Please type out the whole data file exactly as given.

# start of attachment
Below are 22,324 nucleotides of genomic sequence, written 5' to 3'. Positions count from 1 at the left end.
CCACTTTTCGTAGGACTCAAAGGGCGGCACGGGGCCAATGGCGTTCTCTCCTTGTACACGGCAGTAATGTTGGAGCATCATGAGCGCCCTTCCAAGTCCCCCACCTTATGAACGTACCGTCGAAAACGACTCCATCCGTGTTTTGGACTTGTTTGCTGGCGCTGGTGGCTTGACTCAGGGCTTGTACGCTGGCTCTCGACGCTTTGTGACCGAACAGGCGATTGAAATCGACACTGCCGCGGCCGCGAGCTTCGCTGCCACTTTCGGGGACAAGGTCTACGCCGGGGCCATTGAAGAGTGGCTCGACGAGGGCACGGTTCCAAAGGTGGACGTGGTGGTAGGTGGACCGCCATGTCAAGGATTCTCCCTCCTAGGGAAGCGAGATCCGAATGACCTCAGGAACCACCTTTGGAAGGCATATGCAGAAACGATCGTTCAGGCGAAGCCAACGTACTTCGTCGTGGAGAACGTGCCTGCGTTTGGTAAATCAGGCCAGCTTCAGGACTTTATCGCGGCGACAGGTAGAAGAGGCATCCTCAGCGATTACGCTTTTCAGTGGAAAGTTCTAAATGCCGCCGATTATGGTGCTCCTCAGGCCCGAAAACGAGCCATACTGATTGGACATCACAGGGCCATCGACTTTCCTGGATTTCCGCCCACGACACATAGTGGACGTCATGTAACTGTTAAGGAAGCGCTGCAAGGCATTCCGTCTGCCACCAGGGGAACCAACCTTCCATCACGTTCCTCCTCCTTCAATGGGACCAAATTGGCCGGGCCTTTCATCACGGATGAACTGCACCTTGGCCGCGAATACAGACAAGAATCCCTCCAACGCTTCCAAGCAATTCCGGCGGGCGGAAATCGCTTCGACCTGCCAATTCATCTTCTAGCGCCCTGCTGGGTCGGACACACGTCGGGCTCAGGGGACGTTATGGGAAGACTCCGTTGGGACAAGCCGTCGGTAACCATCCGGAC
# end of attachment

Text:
Below are 22,324 nucleotides of genomic sequence, written 5' to 3'. Positions count from 1 at the left end.
CCACTTTTCGTAGGACTCAAAGGGCGGCACGGGGCCAATGGCGTTCTCTCCTTGTACACGGCAGTAATGTTGGAGCATCATGAGCGCCCTTCCAAGTCCCCCACCTTATGAACGTACCGTCGAAAACGACTCCATCCGTGTTTTGGACTTGTTTGCTGGCGCTGGTGGCTTGACTCAGGGCTTGTACGCTGGCTCTCGACGCTTTGTGACCGAACAGGCGATTGAAATCGACACTGCCGCGGCCGCGAGCTTCGCTGCCACTTTCGGGGACAAGGTCTACGCCGGGGCCATTGAAGAGTGGCTCGACGAGGGCACGGTTCCAAAGGTGGACGTGGTGGTAGGTGGACCGCCATGTCAAGGATTCTCCCTCCTAGGGAAGCGAGATCCGAATGACCTCAGGAACCACCTTTGGAAGGCATATGCAGAAACGATCGTTCAGGCGAAGCCAACGTACTTCGTCGTGGAGAACGTGCCTGCGTTTGGTAAATCAGGCCAGCTTCAGGACTTTATCGCGGCGACAGGTAGAAGAGGCATCCTCAGCGATTACGCTTTTCAGTGGAAAGTTCTAAATGCCGCCGATTATGGTGCTCCTCAGGCCCGAAAACGAGCCATACTGATTGGACATCACAGGGCCATCGACTTTCCTGGATTTCCGCCCACGACACATAGTGGACGTCATGTAACTGTTAAGGAAGCGCTGCAAGGCATTCCGTCTGCCACCAGGGGAACCAACCTTCCATCACGTTCCTCCTCCTTCAATGGGACCAAATTGGCCGGGCCTTTCATCACGGATGAACTGCACCTTGGCCGCGAATACAGACAAGAATCCCTCCAACGCTTCCAAGCAATTCCGGCGGGCGGAAATCGCTTCGACCTGCCAATTCATCTTCTAGCGCCCTGCTGGGTCGGACACACGTCGGGCTCAGGGGACGTTATGGGAAGACTCCGTTGGGACAAGCCGTCGGTAACCATCCGGAC